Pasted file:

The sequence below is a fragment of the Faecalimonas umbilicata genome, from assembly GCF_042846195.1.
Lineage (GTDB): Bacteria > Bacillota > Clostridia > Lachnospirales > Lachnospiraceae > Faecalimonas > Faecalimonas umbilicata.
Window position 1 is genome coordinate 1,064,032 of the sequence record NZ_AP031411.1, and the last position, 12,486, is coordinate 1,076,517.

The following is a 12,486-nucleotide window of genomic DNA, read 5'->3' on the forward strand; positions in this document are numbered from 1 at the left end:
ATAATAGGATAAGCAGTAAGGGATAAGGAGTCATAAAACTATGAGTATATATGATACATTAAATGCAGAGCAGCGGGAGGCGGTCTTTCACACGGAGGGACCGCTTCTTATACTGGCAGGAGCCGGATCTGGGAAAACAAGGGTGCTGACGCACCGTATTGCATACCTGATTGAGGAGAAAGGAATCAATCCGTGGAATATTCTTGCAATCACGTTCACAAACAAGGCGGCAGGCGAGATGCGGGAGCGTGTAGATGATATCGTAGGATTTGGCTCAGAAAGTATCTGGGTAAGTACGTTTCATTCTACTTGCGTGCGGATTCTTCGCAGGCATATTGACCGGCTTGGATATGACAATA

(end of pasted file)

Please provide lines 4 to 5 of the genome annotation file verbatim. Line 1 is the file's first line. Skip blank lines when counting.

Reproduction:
The following is a 12,486-nucleotide window of genomic DNA, read 5'->3' on the forward strand; positions in this document are numbered from 1 at the left end:
ATAATAGGATAAGCAGTAAGGGATAAGGAGTCATAAAACTATGAGTATATATGATACATTAAATGCAGAGCAGCGGGAGGCGGTCTTTCACACGGAGGGACCGCTTCTTATACTGGCAGGAGCCGGATCTGGGAAAACAAGGGTGCTGACGCACCGTATTGCATACCTGATTGAGGAGAAAGGAATCAATCCGTGGAATATTCTTGCAATCACGTTCACAAACAAGGCGGCAGGCGAGATGCGGGAGCGTGTAGATGATATCGTAGGATTTGGCTCAGAAAGTATCTGGGTAAGTACGTTTCATTCTACTTGCGTGCGGATTCTTCGCAGGCATATTGACCGGCTTGGATATGACAATA